17/06/2019 | Kate Dunston

Listeria outbreak has tragic consequences

Listeria

17/06/2019 | Kate Dunston

Listeria outbreak has tragic consequences

We hear from our Strategic Advisor Sterling Crew on the current Listeria crisis and how we can prevent it.

The recent outbreak

A listeria outbreak linked to pre-packed sandwiches consumed in hospitals has killed five people and left four others seriously ill. Health officials have announced that five patients have died after eating chicken sandwiches contaminated with listeria bacteria. Sandwiches and salads from The Good Food Chain connected to the outbreak have been withdrawn and production stopped. The sandwich meat had been supplied by North Country Cooked Meats, and later produced a positive test result for the outbreak strain of listeria. There have been no associated cases identified outside healthcare organisations and any risk to the general public is low.

What is Listeriosis?

Listeriosis is an infectious disease caused by the pathogenic bacteria, Listeria monocytogenes. In healthy people Listeria infection does not usually cause symptoms beyond a high temperature, nausea and gastrointestinal upset. However, it can be extremely dangerous for the very young, older people, pregnant women and anyone whose immune system is compromised. In these instances it can cause acute illness including severe sepsis and meningitis type symptoms, which can have lethal consequences.

Listeriosis is a relatively rare disease. But while the number of cases is relatively small compared to other food-borne pathogens, the high hospitalisation and mortality rates associated with the infection make it a significant public health problem. In 2017 there were 33 deaths linked to listeriosis in England and Wales. On average there are 166 cases of listeriosis in England each year, while 48 people have died since 2013.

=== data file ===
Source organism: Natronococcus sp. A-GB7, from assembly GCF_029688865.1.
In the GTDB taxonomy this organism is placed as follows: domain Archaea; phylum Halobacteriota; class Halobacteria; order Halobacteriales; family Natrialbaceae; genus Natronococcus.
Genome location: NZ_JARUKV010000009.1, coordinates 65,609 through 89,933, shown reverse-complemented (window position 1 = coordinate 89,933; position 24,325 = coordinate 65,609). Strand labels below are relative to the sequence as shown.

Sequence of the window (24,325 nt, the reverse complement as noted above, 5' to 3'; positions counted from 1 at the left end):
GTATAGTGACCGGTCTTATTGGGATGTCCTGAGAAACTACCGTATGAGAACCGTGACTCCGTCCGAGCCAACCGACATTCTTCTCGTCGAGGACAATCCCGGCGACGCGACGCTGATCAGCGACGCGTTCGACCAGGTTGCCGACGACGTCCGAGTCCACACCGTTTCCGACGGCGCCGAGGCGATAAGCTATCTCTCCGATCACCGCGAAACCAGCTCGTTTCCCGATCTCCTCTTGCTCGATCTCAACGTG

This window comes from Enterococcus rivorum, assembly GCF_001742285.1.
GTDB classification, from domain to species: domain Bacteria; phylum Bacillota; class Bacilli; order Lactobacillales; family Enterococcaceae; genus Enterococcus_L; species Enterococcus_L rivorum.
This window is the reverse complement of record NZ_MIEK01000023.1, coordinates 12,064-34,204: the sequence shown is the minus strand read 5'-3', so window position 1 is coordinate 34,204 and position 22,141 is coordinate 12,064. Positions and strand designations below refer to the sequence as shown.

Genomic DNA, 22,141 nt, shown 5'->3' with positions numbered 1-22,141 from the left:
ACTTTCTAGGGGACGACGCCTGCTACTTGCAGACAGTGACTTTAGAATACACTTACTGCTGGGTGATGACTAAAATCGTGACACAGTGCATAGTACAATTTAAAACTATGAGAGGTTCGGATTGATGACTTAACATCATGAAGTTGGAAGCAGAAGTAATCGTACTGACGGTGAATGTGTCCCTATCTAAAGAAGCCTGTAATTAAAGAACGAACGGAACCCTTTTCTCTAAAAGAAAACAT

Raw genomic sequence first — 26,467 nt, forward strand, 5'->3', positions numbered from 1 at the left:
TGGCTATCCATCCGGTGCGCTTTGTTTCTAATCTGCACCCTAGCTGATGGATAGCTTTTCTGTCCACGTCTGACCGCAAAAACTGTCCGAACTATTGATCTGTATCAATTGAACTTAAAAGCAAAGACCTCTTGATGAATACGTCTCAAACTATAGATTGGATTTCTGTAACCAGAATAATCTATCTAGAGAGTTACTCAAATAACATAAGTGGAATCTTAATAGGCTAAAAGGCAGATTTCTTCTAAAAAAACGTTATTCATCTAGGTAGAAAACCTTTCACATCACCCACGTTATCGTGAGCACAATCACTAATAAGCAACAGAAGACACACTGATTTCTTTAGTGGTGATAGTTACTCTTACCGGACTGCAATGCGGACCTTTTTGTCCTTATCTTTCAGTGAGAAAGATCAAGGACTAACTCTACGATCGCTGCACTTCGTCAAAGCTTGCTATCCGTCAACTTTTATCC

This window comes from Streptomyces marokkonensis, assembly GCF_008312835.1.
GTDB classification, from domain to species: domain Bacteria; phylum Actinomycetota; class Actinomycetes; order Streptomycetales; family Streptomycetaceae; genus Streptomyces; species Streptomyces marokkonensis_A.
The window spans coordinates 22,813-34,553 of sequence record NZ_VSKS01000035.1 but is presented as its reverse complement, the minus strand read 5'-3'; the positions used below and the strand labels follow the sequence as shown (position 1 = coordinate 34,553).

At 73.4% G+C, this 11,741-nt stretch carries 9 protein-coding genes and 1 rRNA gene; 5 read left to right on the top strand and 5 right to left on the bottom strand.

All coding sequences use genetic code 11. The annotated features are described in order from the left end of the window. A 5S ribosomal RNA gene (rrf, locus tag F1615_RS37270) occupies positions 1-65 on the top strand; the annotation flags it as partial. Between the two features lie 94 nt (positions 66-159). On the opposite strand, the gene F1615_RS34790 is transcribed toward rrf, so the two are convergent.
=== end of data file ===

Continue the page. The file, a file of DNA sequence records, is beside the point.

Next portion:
The listeria challenge

L. monocytogenesis quite hardy and robust by comparison to other bacterial species. It has been widely recognised as a very important hazard in the food industry for more than 30 years. Its ability to grow at temperatures below 0°C permits multiplication at typical refrigeration temperatures. It also survives deep freezing at -18°C. L. monocytogenes is widely distributed in the natural environment. It is found in soil, water, vegetation and in the faeces of some animals. It can be spread throughout a food site by personnel, or as a result of inadequately controlled food flows, poor process design, contaminated surfaces, poorly managed equipment, condensate and aerosols. It forms highly resistant biofilms on food contact and non-food contact environmental surfaces. It can persist despite aggressive cleaning and sanitisation and endure for months or even years in some factories and kitchens. Listeria can harbour in cracks and crevices and in particular in drains.

 

Reducing the risk of listeria

To reduce the risk of listeria when preparing food it is important to follow good hygiene practice:

  • Keep raw and ready-to-eat foods separate to avoid cross contamination
  • It is important to cook foods to an equivalent of 70°C for two minutes
  • Ensure that chilled ready-to-eat foods are kept cold, at or below 5 °C, and are eaten within two hours of being taken out of the fridge
  • Always use foods by their use-by date and follow the storage instructions
  • Thoroughly wash vegetables and fruit

Research in the European Union indicates that one third of listeriosis cases in the EU are due to:

  • Growth of L. monocytogenes in the consumer phase of a product’s life, including from cross-contamination by unpackaged foods in the refrigerator,
  • Inadequate storage temperatures,
  • Not following use-by dates, cooking or reheating instructions.

The new technology of Whole Genome Sequencing (WGS) enables genetic fingerprinting of an organism by determining the complete DNA sequence. The use of WGS has proved a key epidemiological diagnostic tool linking organisms which are responsible for food poisoning outbreaks to their sources.

Time to take action

With fines on the rise and 3 in 5 consumers scrutinising your FHRS score and standards we know we don’t need to remind you about the importance of Food Safety compliance, but we can help you manage it. With strategic services and operational software solutions to suit businesses of all sizes. Contact us today to find out more.